Voter ID on Trial: Part II

Reporting on Politics and Policy.
Sept. 13 2012 11:13 AM

Voter ID on Trial: Part II

Only seven weeks before the election, only a few weeks before absentee balloting can start, the Pennsylvania Supreme Court is taking up the complaint over the state's new voter ID law. I know what you're asking: "Didn't they already try this, and affirm the law?" Not quite! Pennsylvania juliennes its state legal system into three courts, and it was the Commonwealth Court that ruled for the law, denying an injunction to the ACLU et al. The state Supreme Court is usually a seven-member body, but thanks to a scandal trapping one of its Republican-appointed members, it's split 3-3 between (in a manner of speaking) the two parties.

Functionally, that doesn't help the petitioners. Whether they're appealing to four judges or three, they need one conservative to flip and rule against the ID law. But a national media obsession with the law has faded a bit in the last month. The reason? Pure horse race. The state, which passed the law hastily, has continued to revise standards and grant IDs to people who couldn't have gotten them under the original language. (Viviette Applewhite, the 93-year old black woman who made A1 of the New York Times for her ID woes, was one of the recent beneficiaries.) And the Romney campaign has held off on engaging in the state, concentrating candidate visits and money on places that flipped from Bush to Obama -- Ohio, Florida, Virginia. The triage has gotten so obvious that Pennsylvania Republicans just finished a conference call, held to tell reporters that, no, seriously, their state still might go red.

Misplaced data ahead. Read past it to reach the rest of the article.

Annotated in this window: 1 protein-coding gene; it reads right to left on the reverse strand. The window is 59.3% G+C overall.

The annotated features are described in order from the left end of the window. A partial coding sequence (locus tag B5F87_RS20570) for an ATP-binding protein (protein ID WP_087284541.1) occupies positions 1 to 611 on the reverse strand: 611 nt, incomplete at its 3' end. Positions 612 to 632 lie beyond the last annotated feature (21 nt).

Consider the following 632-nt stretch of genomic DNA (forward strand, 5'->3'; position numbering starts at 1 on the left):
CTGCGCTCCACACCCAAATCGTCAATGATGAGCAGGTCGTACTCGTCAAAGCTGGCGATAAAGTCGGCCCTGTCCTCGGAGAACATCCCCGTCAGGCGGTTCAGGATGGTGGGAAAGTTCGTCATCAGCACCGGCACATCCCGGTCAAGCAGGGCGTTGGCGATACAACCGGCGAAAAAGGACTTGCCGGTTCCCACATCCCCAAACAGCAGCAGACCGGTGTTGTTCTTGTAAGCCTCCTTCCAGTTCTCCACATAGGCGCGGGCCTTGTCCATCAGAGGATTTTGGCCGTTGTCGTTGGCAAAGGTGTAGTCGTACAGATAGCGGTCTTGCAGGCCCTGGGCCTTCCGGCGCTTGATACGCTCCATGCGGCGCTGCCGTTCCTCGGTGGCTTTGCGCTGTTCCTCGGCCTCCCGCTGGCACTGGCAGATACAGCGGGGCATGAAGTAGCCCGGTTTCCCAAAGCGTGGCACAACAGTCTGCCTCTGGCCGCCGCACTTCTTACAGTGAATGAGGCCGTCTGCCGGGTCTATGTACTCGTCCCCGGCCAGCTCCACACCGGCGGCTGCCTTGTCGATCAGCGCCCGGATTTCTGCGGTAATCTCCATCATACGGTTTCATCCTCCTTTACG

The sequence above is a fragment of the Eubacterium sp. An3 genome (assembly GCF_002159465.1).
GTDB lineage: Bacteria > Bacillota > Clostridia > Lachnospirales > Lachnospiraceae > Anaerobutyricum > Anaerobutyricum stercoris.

But if the law stays, and Pennsylvania stays blue, doesn't it benefit the national campaign for voter ID? No other state has drawn this much of panic and attention from liberals after passing new poll restrictions. If Democrats can win it in these conditions, even if the Obama margin falls from 10 points to low single digits, it becomes "proof 'that the stricter laws don't keep the Democratic base from voting.

David Weigel is a reporter for Bloomberg Politics



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